Exhausting nature

For the last fifty years, a book that may well be the most important of the twentieth century has remained largely unread. Silent Spring, a groundbreaking account of man’s impact on the natural world was published by Rachel Carson in 1962. At a time when “better living through chemistry” (originally a tagline for the DuPont company) was not an ironic formulation, Carson’s account of the environmental havoc wrought by synthetic pesticides had a devastating impact on political and popular opinion. Eventually dozens of countries banned DDT-based pesticides and the United States created an Environmental Protection Agency to ensure that similar threats were detected earlier.

Despite the success of the environmental movement formed by people like Carson, commercial pollution and overuse of natural resources have become practically inseparable from modern life. During the last seven years, for instance, the mortality rate of European Honey Bee colonies has spiked so dramatically that the phenomenon has received its own formal name – “colony collapse disorder” (CCD). Neonicotinoid insecticides have been widely blamed for the mass die-offs (between 30-70%) and were banned by the European Union last year. To date, however, US authorities remain unconvinced by the growing evidence and they continue to tolerate the use of suspect pesticides.

The oceans offer an equally grim perspective on human impacts on the natural world. A 2006 analysis of commercial fishing published in Science magazine predicted that every one of the world’s fisheries would collapse by 2050 if current, unsustainable catch rates were maintained. Four years later the decade long, 80-nation Census of Marine Life reported that 90% of large fish had disappeared from the oceans, largely because of chronic overfishing. Instead of rethinking the overuse of the seas, however, the response of many commercial fleets has been to “fish down” – using deeper nets – a practice that further harms marine ecosystems, pushing them closer to collapse.

In a recent book on mass extinctions, the science writer Elizabeth Kolbert points out that amphibians “enjoy the dubious distinction of being the world’s most endangered class of animals” and appear to be disappearing as fast as “45,000 times higher than the background rate.” According to Kolbert, data from several other species is no less startling: “one third of all reef-building corals, a third of all fresh water mollusks, a third of sharks and rays, a quarter of all mammals, a fifth of all reptiles, and a sixth of all birds are headed towards oblivion.”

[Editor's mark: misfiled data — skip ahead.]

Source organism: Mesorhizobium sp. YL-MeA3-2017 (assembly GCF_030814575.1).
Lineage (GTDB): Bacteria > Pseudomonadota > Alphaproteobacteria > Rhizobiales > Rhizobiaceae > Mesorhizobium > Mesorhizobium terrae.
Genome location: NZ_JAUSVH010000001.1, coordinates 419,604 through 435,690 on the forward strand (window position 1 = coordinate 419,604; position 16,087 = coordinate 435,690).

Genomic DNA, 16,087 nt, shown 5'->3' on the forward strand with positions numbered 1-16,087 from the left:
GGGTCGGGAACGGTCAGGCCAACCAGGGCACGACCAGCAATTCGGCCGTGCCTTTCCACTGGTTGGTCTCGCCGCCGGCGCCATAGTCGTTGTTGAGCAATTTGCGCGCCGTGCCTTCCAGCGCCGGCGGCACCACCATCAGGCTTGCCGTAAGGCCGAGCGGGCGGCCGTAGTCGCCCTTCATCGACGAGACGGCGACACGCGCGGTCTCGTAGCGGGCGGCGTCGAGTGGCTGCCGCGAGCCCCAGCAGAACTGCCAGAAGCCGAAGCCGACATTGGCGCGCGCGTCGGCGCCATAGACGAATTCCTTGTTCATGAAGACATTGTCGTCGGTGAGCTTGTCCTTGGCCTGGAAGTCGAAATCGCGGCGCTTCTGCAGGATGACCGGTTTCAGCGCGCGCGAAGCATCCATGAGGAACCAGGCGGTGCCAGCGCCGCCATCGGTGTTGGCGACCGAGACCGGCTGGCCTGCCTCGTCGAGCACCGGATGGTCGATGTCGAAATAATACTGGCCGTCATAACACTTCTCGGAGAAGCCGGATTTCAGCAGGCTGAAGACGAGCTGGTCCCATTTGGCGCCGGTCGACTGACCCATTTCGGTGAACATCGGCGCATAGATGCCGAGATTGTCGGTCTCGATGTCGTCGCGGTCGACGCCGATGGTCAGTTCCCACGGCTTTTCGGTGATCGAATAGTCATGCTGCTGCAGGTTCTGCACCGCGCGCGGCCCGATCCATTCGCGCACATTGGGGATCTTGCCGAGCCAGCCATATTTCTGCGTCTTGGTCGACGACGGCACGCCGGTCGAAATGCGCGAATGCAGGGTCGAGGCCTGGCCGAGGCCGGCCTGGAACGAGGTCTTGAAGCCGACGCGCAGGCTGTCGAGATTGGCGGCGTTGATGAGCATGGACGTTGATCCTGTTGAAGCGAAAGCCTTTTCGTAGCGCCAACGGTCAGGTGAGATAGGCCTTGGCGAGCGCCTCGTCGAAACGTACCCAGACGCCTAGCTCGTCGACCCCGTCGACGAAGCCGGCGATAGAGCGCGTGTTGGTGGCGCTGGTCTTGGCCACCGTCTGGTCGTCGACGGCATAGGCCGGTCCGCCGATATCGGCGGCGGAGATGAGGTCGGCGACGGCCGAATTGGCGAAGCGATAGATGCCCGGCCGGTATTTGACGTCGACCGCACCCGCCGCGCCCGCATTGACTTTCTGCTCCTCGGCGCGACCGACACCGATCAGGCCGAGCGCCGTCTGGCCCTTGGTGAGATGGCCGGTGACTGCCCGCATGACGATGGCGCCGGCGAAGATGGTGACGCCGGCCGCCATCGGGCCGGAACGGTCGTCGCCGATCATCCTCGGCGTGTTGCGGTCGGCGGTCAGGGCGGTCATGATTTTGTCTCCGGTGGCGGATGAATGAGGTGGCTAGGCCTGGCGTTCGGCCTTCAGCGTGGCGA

Such crises are, to some extent, inevitable consequences of modernity. There are also potential solutions to some of the most serious food security issues. One informed estimate suggests that that global aquaculture will likely increase from US$135 billion-US$195 billion during the next five years. Although commercial fish-farms present other environmental challenges – particularly the overuse of antibiotics – they could offer at least a temporary respite to overstressed fisheries. Other advances in agriculture, such as the use of genetically modified foods, can also increase crop yields enough to meet future demands, but many of these, too, raise troubling questions about environmental impacts.

Despite the appropriation of huge swathes of our forests by foreign companies, and the 1995 cyanide spill in the Essequibo, many Guyanese still treat our environment as though it is inexhaustible. We pour harmful chemicals into the water and litter our cities with impunity. Our wilderness seems too large, to pristine to be easily spoiled.

Perhaps we should take note of a cautionary tale from the Galapagos island of Isabela – home to the tortoises that so fascinated Charles Darwin. In 1998 environmentalists were forced to take action against goats (first introduced to the island as livestock) that were destroying the lush subtropical forest and severely affecting the protected tortoises. American sharpshooters were hired and placed in helicopters for the cull. They needed 500,000 rounds of ammunition and 50 days of shooting to eliminate the goats. (The cull also removed more than a thousand donkeys.) Other Galapagos islands have endured invasive rabbits and house cats and in 2012 two islands needed 22 tonnes of poison to effect a similar cull of rats. A casual indifference to the environment contributed to all of these situations and when they had reached crisis point they required very expensive and imperfect solutions.

Early in Silent Spring, which takes its name from of the disappearance of birdsong, Carson writes: “No witchcraft, no enemy action had silenced the rebirth of new life in this stricken world. The people had done it themselves.” While there is time, more should rise to the challenge of protecting our forests and rivers so that we can help avoid doing something similar to ourselves.